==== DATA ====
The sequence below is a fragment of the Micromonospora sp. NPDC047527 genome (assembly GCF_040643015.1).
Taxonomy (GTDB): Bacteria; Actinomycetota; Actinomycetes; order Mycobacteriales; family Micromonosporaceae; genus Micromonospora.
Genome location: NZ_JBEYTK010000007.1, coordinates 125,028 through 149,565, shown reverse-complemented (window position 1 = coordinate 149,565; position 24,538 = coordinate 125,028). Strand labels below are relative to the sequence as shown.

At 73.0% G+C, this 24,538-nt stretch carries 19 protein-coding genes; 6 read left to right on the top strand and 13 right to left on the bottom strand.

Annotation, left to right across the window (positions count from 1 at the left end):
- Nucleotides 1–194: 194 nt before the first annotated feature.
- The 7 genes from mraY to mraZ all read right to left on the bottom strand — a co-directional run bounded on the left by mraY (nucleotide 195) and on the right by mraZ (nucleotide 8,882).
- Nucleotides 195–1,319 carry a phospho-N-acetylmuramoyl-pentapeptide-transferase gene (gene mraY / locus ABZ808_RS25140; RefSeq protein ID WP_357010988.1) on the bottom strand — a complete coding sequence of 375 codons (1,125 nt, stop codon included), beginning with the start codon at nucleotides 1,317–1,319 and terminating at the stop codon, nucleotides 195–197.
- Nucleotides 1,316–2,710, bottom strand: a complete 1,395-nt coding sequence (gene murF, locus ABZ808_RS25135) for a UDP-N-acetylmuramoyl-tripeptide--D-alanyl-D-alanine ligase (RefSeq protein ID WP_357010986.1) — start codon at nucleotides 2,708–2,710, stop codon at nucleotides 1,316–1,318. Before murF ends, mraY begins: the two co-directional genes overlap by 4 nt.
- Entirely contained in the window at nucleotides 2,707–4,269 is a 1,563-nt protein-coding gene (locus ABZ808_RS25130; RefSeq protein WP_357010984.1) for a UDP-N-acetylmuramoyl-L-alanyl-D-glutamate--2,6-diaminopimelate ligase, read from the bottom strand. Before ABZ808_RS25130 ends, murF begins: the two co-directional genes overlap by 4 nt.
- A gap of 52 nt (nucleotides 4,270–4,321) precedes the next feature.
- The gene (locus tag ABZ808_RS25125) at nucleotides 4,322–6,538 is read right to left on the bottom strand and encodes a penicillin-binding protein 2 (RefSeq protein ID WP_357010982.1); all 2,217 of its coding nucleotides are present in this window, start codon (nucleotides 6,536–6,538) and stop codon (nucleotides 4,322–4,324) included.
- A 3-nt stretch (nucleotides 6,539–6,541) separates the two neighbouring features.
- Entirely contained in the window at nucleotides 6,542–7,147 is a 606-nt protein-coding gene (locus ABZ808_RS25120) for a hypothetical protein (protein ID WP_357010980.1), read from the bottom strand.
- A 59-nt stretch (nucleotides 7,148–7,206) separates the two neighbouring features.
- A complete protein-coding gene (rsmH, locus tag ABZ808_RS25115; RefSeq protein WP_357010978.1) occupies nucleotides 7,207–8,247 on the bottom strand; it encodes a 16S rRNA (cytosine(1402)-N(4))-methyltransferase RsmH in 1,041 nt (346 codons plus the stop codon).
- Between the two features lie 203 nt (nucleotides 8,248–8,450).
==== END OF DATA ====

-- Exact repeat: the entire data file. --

The sequence below is a fragment of the Micromonospora sp. NPDC047527 genome (assembly GCF_040643015.1).
Taxonomy (GTDB): Bacteria; Actinomycetota; Actinomycetes; order Mycobacteriales; family Micromonosporaceae; genus Micromonospora.
Genome location: NZ_JBEYTK010000007.1, coordinates 125,028 through 149,565, shown reverse-complemented (window position 1 = coordinate 149,565; position 24,538 = coordinate 125,028). Strand labels below are relative to the sequence as shown.

At 73.0% G+C, this 24,538-nt stretch carries 19 protein-coding genes; 6 read left to right on the top strand and 13 right to left on the bottom strand.

Annotation, left to right across the window (positions count from 1 at the left end):
- Nucleotides 1–194: 194 nt before the first annotated feature.
- The 7 genes from mraY to mraZ all read right to left on the bottom strand — a co-directional run bounded on the left by mraY (nucleotide 195) and on the right by mraZ (nucleotide 8,882).
- Nucleotides 195–1,319 carry a phospho-N-acetylmuramoyl-pentapeptide-transferase gene (gene mraY / locus ABZ808_RS25140; RefSeq protein ID WP_357010988.1) on the bottom strand — a complete coding sequence of 375 codons (1,125 nt, stop codon included), beginning with the start codon at nucleotides 1,317–1,319 and terminating at the stop codon, nucleotides 195–197.
- Nucleotides 1,316–2,710, bottom strand: a complete 1,395-nt coding sequence (gene murF, locus ABZ808_RS25135) for a UDP-N-acetylmuramoyl-tripeptide--D-alanyl-D-alanine ligase (RefSeq protein ID WP_357010986.1) — start codon at nucleotides 2,708–2,710, stop codon at nucleotides 1,316–1,318. Before murF ends, mraY begins: the two co-directional genes overlap by 4 nt.
- Entirely contained in the window at nucleotides 2,707–4,269 is a 1,563-nt protein-coding gene (locus ABZ808_RS25130; RefSeq protein WP_357010984.1) for a UDP-N-acetylmuramoyl-L-alanyl-D-glutamate--2,6-diaminopimelate ligase, read from the bottom strand. Before ABZ808_RS25130 ends, murF begins: the two co-directional genes overlap by 4 nt.
- A gap of 52 nt (nucleotides 4,270–4,321) precedes the next feature.
- The gene (locus tag ABZ808_RS25125) at nucleotides 4,322–6,538 is read right to left on the bottom strand and encodes a penicillin-binding protein 2 (RefSeq protein ID WP_357010982.1); all 2,217 of its coding nucleotides are present in this window, start codon (nucleotides 6,536–6,538) and stop codon (nucleotides 4,322–4,324) included.
- A 3-nt stretch (nucleotides 6,539–6,541) separates the two neighbouring features.
- Entirely contained in the window at nucleotides 6,542–7,147 is a 606-nt protein-coding gene (locus ABZ808_RS25120) for a hypothetical protein (protein ID WP_357010980.1), read from the bottom strand.
- A 59-nt stretch (nucleotides 7,148–7,206) separates the two neighbouring features.
- A complete protein-coding gene (rsmH, locus tag ABZ808_RS25115; RefSeq protein WP_357010978.1) occupies nucleotides 7,207–8,247 on the bottom strand; it encodes a 16S rRNA (cytosine(1402)-N(4))-methyltransferase RsmH in 1,041 nt (346 codons plus the stop codon).
- Between the two features lie 203 nt (nucleotides 8,248–8,450).